Top Tips for Emotionally Coping With Ulcerative Colitis

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If you have ulcerative colitis (UC), a form of inflammatory bowel disease (IBD), you likely spend a large chunk of your time thinking about and taking care of your physical health. But how much time are you putting into your emotional health?

The debilitating and sometimes unexpected physical symptoms of UC can have an emotional impact, too, and it shouldn't be ignored. Here are some tips to dealing with the emotional side effects of UC.


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Be prepared for UC flares

A UC flare is difficult to predict, and much of the unease that comes with the disease is not knowing when a flare will happen. A good way to alleviate this worry is to always be prepared for a UC flare. This means having the proper supplies and medications on hand, foods you can tolerate during a flare in the pantry, and your doctor’s number saved in your phone.


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Establish a support system

UC presents a set of lifestyle challenges that are difficult to cope with on your own. Find a trusted friend or partner to open up to about the stresses UC places on your life. Be as honest as you can about the needs you will have during flares and accept the help that’s offered to you when the stress becomes especially difficult to manage.


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Stay active and mindful with UC (if you can)

Establishing and sticking with an exercise regimen is vital to a healthy lifestyle. However, UC and other forms of IBD can present road blocks and challenges to physical activity, especially during a flare. Talk with your doctor about physical activities you can do to help keep your mood high and improve your overall health. And if you can’t do intense physical activity, practicing mindfulness-based stress reduction just might help reduce potentially stress-induced flares, too.


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Talk with your doctor honestly about your UC

If you have questions about your diagnosis, your condition, how to live with UC, your treatment, or anything else related to UC, raise them with your doctor. They will be your best source of information, especially if you are newly diagnosed. And the more information you have, the more control you’ll feel over your condition.


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Seek professional help when you need it

Living with any chronic illness can be difficult to manage mentally and emotionally. Family members and friends will try, but may not always understand the difficulties UC puts on your life. Talking to a mental health professional can be very helpful in these situations.


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Eat a healthy diet

Eating a healthy diet, including a low-FODMAP diet, might help you feel better overall. And certain foods might aggravate your UC symptoms, so educating yourself about what these are and avoiding them is an excellent plan.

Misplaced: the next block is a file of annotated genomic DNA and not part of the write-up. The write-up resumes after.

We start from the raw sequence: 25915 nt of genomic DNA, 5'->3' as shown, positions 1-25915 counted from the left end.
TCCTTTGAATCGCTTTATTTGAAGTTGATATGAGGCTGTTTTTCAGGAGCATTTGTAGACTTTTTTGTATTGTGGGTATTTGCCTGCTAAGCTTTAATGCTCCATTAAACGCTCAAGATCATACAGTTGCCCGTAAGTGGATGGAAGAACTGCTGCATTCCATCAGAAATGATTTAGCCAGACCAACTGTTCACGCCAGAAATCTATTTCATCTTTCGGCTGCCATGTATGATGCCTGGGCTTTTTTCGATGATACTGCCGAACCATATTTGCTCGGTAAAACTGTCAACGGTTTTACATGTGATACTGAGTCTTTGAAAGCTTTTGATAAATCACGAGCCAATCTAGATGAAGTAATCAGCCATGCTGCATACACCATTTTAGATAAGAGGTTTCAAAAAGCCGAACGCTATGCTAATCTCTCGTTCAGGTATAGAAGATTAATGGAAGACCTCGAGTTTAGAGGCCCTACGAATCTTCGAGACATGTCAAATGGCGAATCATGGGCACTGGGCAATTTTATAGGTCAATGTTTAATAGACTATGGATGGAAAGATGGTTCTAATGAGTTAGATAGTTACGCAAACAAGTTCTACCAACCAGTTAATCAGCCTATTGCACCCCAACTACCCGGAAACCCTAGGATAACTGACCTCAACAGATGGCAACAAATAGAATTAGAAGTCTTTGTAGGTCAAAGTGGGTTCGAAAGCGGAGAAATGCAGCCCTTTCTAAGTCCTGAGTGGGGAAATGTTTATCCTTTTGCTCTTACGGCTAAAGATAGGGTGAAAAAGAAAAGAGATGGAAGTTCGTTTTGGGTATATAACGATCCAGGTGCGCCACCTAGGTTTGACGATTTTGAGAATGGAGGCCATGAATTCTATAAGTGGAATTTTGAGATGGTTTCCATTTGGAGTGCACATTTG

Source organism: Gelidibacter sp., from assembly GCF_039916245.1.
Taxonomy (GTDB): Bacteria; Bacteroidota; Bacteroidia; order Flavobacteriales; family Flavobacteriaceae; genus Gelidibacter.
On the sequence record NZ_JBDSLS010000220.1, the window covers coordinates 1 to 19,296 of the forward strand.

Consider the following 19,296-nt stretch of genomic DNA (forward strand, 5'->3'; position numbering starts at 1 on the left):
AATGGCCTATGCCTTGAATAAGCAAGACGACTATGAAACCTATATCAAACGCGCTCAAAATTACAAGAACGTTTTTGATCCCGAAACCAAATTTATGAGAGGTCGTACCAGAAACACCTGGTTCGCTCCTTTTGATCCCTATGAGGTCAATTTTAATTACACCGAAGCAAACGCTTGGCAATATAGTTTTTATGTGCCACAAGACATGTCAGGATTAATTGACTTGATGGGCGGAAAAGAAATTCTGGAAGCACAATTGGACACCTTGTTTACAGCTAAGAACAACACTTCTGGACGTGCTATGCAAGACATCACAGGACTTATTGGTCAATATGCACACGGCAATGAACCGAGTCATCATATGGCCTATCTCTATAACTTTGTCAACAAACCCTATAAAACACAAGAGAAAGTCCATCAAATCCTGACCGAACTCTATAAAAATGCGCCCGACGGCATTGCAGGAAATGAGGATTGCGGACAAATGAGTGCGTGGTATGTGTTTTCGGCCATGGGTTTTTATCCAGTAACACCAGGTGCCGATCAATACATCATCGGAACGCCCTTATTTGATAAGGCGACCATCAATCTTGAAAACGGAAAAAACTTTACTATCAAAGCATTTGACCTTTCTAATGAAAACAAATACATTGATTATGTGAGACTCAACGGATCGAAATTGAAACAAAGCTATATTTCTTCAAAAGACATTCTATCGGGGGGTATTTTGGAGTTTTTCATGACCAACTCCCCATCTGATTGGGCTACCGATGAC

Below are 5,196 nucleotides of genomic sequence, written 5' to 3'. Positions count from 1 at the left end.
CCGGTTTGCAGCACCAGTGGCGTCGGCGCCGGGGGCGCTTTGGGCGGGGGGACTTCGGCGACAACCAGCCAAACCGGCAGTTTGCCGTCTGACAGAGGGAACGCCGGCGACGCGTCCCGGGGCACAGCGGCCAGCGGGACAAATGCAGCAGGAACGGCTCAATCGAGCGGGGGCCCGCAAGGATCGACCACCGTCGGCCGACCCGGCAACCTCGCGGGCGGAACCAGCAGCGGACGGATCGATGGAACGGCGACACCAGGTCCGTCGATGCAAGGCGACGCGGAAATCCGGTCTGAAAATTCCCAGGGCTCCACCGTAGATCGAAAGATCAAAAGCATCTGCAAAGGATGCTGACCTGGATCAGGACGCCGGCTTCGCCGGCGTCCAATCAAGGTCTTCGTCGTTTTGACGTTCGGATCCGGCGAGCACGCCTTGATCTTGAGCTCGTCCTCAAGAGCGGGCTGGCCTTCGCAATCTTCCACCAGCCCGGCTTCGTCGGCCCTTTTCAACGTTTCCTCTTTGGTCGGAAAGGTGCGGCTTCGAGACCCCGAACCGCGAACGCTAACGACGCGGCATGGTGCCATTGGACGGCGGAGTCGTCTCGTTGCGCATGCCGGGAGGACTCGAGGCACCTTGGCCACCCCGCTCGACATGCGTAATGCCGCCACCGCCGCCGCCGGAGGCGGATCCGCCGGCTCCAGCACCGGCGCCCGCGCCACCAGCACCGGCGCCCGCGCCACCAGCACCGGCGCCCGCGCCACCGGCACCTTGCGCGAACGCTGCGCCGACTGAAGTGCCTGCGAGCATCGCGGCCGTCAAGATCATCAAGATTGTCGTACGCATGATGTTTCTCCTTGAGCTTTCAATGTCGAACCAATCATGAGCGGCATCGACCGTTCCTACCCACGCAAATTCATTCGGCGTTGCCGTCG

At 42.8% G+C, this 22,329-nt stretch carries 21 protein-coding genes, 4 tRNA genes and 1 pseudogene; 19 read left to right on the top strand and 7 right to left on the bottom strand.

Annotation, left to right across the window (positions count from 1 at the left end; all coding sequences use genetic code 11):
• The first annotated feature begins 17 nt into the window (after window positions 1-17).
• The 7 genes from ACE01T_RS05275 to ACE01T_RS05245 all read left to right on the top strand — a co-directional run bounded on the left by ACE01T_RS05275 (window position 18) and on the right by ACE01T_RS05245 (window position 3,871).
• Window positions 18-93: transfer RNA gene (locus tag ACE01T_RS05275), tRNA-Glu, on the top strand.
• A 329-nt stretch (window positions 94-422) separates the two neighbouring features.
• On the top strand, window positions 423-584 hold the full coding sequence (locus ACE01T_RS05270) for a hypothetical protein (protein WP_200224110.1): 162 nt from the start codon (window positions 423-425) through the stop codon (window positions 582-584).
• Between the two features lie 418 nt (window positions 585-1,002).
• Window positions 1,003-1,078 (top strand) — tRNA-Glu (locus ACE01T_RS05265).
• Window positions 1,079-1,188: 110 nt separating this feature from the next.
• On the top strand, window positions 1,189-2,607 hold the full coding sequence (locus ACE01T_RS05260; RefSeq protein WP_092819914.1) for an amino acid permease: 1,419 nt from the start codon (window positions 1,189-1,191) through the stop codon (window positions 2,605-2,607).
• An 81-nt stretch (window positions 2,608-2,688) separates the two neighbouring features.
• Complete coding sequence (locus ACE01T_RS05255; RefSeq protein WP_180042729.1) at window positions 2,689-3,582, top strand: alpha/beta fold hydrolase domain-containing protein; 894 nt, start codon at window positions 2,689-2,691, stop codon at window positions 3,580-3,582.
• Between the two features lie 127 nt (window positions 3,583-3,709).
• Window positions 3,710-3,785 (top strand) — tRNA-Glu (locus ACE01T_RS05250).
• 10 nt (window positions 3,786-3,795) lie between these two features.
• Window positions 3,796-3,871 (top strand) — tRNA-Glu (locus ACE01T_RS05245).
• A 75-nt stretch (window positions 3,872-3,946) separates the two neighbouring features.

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Track your symptoms for better peace of mind

Keeping a symptom (and food) diary can help you keep track of when you felt at your worst — and your best — with UC. Then, you can share this information with your doctor to examine patterns in your condition. It’s your diary, so you can track whatever you want to help best examine your quality of life with UC — for example, how you feel emotionally, how many days you’ve been fatigued that week, or how many times you’ve woke during the night feeling that familiar urgency to go.


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Talk to others with UC

Getting support from others going through the same thing you are can be cathartic, awe-inspiring, and life-saving. For example, the Crohn’s and Colitis Foundation runs 40 chapters and affiliates nationwide. Have an ostomy? The United Ostomy Associations of America has about 300 affiliated ostomy support groups around the U.S. Online groups include the Ulcerative Colitis Support Group (with some 24,000 members as of February 2019) and iHaveUC Support Group, both on Facebook.


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Don’t forgot who you are

You are not your UC. You are you, and you have interests, dreams, friends, family, and so much more that make up your life. Keep doing your hobbies, whenever you can. Keep loving, living, and being yourself, because UC does not define you. It’s just something (chronic and often painful, yes) that you have. And you can manage it.


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Know that UC doesn’t have to stop you from living the life you want

Your quality of life might be different with UC, but the condition doesn’t have to stop you from living your life. You can still go out to restaurants. You can still travel. Yes, it will take some learning (for example, knowing where the bathrooms are, going places off-season so they’re less crowded), but you can do it. Or you can stay in, read, do indoor hobbies, and visit with people in the comfort of your home. No one should define how to live your life with UC but you.